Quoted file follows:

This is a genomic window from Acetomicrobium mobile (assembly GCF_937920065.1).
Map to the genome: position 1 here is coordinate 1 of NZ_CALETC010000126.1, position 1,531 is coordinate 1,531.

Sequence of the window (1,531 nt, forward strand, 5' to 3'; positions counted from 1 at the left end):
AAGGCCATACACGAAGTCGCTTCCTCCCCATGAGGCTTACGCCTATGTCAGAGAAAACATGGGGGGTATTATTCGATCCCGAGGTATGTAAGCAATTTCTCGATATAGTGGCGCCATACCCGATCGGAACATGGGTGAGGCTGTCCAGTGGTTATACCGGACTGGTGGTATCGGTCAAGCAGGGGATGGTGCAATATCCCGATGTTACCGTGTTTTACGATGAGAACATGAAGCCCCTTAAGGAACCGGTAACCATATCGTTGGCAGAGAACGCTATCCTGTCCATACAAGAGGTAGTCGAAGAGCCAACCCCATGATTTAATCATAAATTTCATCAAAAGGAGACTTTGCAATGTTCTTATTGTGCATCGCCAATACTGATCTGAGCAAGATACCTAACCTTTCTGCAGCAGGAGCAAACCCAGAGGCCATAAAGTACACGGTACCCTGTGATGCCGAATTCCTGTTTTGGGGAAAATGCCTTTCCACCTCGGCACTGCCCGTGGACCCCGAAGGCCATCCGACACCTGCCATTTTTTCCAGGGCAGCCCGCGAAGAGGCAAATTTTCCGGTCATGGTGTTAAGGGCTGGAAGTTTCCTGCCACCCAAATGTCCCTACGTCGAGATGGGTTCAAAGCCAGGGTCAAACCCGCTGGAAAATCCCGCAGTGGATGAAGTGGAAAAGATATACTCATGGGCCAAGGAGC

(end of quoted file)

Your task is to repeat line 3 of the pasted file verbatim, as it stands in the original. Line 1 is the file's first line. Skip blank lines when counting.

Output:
Sequence of the window (1,531 nt, forward strand, 5' to 3'; positions counted from 1 at the left end):